Libya's neighbour Tunisia and its former colonial power Italy issued a joint call on Wednesday for reconciliation among militias leading to a political settlement in the conflict-riven country.
"Today we agreed on the fact that the solution of the conflict (in Libya) should not be military, it is necessary that the solution is a political one," Tunisian Foreign Minister Taieb Baccouche told reporters after meeting his Italian counterpart Paolo Gentiloni in Tunis.
"Military solutions will not solve problems. They complicate them further and lead to mass migration," Baccouche said in remarks echoed by Gentiloni.
Libya has been wracked by violence since the NATO-backed overthrow of dictator Muamamr Gaddafi in 2011.
It has rival governments and parliaments and a recent spate of killings by militants who have pledged allegiance to the Islamic State (IS) group sparked calls for international military intervention.
UN envoy Bernardino Leon has clambered to get warring factions to join in direct peace talks, but the initiative has stalled.
Gentiloni said dialogue was Libya's only hope.
"Italy is committed to support by any means the commitment of the UN envoy" and to "put the Libyan issue top of the global agenda," said Italy's top diplomat.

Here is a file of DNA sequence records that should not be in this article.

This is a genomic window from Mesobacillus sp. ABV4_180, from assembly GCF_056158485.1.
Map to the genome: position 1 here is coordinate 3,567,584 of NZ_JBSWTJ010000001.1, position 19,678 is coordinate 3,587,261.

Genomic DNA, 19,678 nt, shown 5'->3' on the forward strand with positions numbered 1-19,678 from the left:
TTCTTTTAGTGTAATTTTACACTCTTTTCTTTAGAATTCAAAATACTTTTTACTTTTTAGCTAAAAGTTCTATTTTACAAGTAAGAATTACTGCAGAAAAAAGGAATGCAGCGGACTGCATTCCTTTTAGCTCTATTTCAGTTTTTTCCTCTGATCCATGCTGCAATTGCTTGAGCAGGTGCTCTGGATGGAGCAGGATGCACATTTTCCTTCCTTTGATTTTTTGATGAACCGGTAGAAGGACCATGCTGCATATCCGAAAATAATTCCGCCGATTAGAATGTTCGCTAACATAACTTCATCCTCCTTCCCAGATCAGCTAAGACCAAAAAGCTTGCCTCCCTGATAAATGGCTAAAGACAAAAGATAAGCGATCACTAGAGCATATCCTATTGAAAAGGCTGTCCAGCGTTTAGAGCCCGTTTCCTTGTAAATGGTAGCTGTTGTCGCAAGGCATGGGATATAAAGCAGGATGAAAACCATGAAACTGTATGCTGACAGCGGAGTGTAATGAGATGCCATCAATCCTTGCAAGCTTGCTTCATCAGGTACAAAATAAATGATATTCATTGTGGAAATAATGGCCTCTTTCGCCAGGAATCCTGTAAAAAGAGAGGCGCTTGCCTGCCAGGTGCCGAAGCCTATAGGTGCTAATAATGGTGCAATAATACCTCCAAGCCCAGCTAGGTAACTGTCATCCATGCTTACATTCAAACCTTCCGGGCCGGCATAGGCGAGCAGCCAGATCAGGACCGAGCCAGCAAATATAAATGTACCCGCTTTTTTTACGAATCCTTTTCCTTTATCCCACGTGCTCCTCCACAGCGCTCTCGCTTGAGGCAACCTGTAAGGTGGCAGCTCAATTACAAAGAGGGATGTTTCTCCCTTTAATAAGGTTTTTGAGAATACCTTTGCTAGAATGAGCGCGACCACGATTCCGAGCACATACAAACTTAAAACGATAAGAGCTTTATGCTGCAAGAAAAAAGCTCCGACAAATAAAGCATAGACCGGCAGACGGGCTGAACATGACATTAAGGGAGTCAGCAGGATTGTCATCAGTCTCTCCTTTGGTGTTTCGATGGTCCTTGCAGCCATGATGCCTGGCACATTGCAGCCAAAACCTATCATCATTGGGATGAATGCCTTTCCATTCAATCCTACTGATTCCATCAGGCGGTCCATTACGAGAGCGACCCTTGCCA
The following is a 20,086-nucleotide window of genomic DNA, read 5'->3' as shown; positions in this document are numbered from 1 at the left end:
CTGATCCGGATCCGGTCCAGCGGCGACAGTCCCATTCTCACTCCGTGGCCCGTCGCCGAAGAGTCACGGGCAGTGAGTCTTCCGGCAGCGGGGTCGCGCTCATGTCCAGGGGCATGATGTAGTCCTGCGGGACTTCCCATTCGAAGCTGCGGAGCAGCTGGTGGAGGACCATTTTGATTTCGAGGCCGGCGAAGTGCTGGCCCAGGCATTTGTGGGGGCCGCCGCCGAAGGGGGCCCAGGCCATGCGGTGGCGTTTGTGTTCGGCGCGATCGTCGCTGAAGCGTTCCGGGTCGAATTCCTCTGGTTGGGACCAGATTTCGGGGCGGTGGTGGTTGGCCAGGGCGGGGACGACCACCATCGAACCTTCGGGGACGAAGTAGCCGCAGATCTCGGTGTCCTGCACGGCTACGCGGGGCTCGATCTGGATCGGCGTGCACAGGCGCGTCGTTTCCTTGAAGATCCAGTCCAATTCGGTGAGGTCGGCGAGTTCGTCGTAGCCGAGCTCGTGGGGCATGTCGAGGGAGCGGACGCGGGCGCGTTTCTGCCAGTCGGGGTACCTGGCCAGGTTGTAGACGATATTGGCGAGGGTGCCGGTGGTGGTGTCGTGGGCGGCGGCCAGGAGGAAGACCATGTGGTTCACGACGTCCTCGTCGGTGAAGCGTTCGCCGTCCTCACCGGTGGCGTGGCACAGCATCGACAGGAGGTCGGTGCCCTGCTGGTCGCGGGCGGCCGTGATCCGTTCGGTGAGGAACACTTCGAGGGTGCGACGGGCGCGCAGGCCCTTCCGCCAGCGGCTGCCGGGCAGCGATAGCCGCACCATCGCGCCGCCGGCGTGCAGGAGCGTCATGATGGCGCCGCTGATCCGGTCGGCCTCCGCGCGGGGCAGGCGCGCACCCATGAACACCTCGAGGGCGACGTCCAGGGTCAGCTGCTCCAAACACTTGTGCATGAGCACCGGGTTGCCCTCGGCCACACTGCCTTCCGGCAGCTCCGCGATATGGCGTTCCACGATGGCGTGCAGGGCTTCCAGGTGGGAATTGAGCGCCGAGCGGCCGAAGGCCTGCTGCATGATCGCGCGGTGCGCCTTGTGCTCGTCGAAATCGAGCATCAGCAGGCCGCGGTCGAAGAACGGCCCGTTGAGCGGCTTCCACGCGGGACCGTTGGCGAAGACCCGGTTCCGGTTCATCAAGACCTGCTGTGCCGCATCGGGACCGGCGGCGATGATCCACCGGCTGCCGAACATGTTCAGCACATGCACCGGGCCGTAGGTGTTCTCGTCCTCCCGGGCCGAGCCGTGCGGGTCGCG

Last week Libyan militants released an IS-style video showing the beheading of 20 Coptic Christians, prompting hundreds of Egyptians in Libya to flee to neighbouring Tunisia.
In January, IS's Libyan branch also claimed the murder of two Tunisian journalists.
Italy fears the chaos in Libya -- from where thousands of migrants have fled to its shores this year -- could help jihadists establish a stronghold from which they could launch attacks on European soil.
Family members of Tunisians who have disappeared while trying to reach Italy by boat held a protest outside the foreign ministry on Wednesday.
Baccouche and Gentiloni said they discussed security cooperation to "face the dangers of terrorism", as well as immigration.
*This article was edited by Ahram Online